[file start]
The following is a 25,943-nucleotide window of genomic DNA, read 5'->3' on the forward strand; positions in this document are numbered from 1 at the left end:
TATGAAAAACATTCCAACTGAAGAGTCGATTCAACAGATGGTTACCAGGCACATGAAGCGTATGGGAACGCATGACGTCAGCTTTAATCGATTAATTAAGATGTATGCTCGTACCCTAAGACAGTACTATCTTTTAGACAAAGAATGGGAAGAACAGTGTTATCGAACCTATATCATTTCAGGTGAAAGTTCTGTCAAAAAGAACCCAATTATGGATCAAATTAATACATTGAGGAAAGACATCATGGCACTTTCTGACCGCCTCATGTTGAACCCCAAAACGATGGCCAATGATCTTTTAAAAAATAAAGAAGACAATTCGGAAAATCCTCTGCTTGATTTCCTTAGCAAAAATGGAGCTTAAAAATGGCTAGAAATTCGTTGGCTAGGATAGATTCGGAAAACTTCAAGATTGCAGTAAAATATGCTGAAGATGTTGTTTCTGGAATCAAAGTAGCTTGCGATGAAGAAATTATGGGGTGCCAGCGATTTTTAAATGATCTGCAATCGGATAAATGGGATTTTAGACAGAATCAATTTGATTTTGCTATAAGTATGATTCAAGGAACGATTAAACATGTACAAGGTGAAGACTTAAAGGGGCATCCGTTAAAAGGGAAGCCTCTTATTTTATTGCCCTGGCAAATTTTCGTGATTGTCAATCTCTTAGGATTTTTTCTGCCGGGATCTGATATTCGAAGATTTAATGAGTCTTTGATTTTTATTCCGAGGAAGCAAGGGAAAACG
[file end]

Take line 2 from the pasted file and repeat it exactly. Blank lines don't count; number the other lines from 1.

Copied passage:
TATGAAAAACATTCCAACTGAAGAGTCGATTCAACAGATGGTTACCAGGCACATGAAGCGTATGGGAACGCATGACGTCAGCTTTAATCGATTAATTAAGATGTATGCTCGTACCCTAAGACAGTACTATCTTTTAGACAAAGAATGGGAAGAACAGTGTTATCGAACCTATATCATTTCAGGTGAAAGTTCTGTCAAAAAGAACCCAATTATGGATCAAATTAATACATTGAGGAAAGACATCATGGCACTTTCTGACCGCCTCATGTTGAACCCCAAAACGATGGCCAATGATCTTTTAAAAAATAAAGAAGACAATTCGGAAAATCCTCTGCTTGATTTCCTTAGCAAAAATGGAGCTTAAAAATGGCTAGAAATTCGTTGGCTAGGATAGATTCGGAAAACTTCAAGATTGCAGTAAAATATGCTGAAGATGTTGTTTCTGGAATCAAAGTAGCTTGCGATGAAGAAATTATGGGGTGCCAGCGATTTTTAAATGATCTGCAATCGGATAAATGGGATTTTAGACAGAATCAATTTGATTTTGCTATAAGTATGATTCAAGGAACGATTAAACATGTACAAGGTGAAGACTTAAAGGGGCATCCGTTAAAAGGGAAGCCTCTTATTTTATTGCCCTGGCAAATTTTCGTGATTGTCAATCTCTTAGGATTTTTTCTGCCGGGATCTGATATTCGAAGATTTAATGAGTCTTTGATTTTTATTCCGAGGAAGCAAGGGAAAACG